The shock and despair of being under the ocean is overwhelming, and the tides often break through my stupor. I wake up, and scream, “She still died? After all that, she still died?” It rings hollow, the scream. My eyes are dead, my throat is hoarse, my head splits into a million shards every minute. The calm and hollow let me be, and yet, every day, the answer never changes. She still died. We made it to shore and she fell asleep in the sand. Like that white dove in that song. The land is lost forever.
Sometimes we simply grab the person next to us and thrust a memory-strand into their hands, begging 'Hold this for a minute, please'. Letting go is, after all, exactly what it would mean to stop mentioning or remembering them altogether. The world expects us to let go of the little memory net that holds our child from falling deeper into the abyss. It shouldn't, but it does.
An obscurus wreaks havoc. It is the manifestation of the repressed pain and abuse of a magical child. This energy manifested as a separate entity that erupted in violent, destructive fury. As a bereaved parent, perhaps I've got my own obscurus. A force that can either destroy, lashing out—or, given acceptance and the support of caring people, result in achievement.
The way life works is that we all change, all the time. But some of the time we change more rapidly. You’d be ten now, and I don’t have a clue who you’d be, or how you’d be in the world. What I know is that every second would’ve been new—a chance for you to discover something, to learn, to think, to feel. To find mischief. Or joy. Or joyous mischief.
There is no pill. No physical therapy can strengthen my reserve. No infusion of chemicals can lessen how deeply I feel this. There is no relief to be found in any of my textbooks, medical literature, or online searches. Nothing can take the edge off. I wake up with it and begin the day feeling acute pain, but camouflage it. It is my job to alleviate my patients’ pain. I support them through their heartache while my own throbs.
I was told grief would come in waves; remain messy and untamed, and I should welcome it. It wouldn’t always feel this dark and heavy, but there wasn’t a timeline, and it wasn't a linear process. Mental health professionals didn’t give validation to the infamous “five steps of grief” anymore, so there was no pressure to evaluate myself. I should just feel it, talk about it, and know that it was normal.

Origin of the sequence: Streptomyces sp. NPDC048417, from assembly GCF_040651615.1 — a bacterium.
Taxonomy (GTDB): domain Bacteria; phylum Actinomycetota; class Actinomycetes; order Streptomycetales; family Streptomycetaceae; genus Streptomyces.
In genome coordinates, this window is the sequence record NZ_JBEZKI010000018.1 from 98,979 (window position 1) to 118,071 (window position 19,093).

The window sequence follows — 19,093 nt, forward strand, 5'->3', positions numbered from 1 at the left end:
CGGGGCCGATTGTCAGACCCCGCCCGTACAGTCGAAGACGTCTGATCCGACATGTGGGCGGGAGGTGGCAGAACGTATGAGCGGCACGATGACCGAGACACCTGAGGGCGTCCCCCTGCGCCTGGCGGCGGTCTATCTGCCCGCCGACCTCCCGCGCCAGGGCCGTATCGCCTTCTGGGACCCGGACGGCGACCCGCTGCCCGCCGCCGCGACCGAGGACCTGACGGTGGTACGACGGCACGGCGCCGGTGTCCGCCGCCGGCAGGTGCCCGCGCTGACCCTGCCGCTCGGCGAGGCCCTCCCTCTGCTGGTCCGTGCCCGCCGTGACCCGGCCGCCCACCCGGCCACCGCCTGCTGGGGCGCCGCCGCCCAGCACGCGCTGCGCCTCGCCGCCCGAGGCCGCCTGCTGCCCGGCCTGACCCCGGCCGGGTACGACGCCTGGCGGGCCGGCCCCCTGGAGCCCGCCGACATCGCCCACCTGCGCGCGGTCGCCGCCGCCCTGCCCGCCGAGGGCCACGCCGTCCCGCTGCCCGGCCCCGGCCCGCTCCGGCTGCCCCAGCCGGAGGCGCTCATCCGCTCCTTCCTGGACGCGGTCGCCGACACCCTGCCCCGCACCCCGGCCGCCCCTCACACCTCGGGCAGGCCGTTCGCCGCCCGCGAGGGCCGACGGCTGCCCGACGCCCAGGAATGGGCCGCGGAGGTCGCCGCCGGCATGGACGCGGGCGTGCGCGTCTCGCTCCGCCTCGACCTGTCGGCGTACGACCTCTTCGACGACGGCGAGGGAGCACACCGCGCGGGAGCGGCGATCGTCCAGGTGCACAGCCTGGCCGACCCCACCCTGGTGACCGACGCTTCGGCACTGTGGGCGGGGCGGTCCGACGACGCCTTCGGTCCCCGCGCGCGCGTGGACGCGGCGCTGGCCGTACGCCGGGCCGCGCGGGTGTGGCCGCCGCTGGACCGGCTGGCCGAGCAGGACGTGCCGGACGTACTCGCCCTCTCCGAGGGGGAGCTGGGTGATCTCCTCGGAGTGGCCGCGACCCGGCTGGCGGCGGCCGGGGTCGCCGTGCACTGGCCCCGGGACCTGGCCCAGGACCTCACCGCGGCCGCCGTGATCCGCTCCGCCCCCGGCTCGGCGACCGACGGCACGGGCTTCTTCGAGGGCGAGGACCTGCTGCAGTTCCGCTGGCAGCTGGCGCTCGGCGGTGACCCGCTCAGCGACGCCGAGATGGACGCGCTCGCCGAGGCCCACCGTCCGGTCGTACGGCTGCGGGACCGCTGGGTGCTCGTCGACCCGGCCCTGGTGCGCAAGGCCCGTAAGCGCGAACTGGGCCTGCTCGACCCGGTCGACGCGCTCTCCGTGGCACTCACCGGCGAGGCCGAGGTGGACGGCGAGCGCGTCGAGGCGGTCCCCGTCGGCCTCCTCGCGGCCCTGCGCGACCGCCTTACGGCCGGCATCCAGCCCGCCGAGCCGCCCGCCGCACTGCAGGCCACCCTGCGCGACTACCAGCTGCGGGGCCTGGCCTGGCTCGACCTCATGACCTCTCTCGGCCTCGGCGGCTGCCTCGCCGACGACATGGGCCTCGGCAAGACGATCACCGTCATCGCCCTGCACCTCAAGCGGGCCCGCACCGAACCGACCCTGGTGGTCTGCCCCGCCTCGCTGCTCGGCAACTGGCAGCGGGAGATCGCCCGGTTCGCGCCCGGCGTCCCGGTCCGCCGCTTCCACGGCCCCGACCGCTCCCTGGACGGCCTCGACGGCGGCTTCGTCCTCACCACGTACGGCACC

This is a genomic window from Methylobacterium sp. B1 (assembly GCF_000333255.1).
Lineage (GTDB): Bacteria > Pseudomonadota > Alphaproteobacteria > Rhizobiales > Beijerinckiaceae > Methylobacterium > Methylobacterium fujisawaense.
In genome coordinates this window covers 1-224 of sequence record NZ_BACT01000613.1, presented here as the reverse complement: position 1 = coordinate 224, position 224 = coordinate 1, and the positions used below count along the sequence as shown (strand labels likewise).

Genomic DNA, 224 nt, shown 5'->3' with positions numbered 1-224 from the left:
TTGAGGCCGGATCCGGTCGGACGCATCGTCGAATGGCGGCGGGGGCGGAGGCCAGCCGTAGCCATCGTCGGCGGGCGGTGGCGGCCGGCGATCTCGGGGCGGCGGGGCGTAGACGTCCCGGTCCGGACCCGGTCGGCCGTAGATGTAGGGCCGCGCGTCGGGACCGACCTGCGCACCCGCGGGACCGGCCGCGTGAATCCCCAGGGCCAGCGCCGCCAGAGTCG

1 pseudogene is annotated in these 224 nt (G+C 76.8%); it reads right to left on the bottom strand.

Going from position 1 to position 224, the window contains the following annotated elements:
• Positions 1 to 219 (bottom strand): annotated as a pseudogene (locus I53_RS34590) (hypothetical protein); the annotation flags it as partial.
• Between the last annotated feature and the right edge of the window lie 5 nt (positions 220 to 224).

Among those who know the agony of facing a world that pretends your child did not exist, my voice hears echoes of itself. I hear a choir of courage, a melody of survival. Sometimes, refreshingly, my ears pique at words my voice hasn’t yet spoken but knows by heart.
These images assault me as soon as my guard is down, when I drift from waking towards sleep. I jolt awake, but even then I can't fight them off. They are too vivid, too real to disperse by an act of willpower. I don’t bother trying to convince myself that my fear is not a realistic one. I simply get up and check on my boy. I press my hand to his back, feeling the air go in and out. Breathing. He is breathing.
Regardless of the frequent opportunities, I struggle to frame the discussion. Death, of course, does not follow a prescribed timeline, it does not bend to logic or will, it is not fair. Not everyone young will grow old. Far too many times I linger in the anxiety of the subject matter, lost at the beginning of the conversation, pen and mouth idle to find even the first word to console a heartbroken friend, or to answer an inquisitive 4-year-old.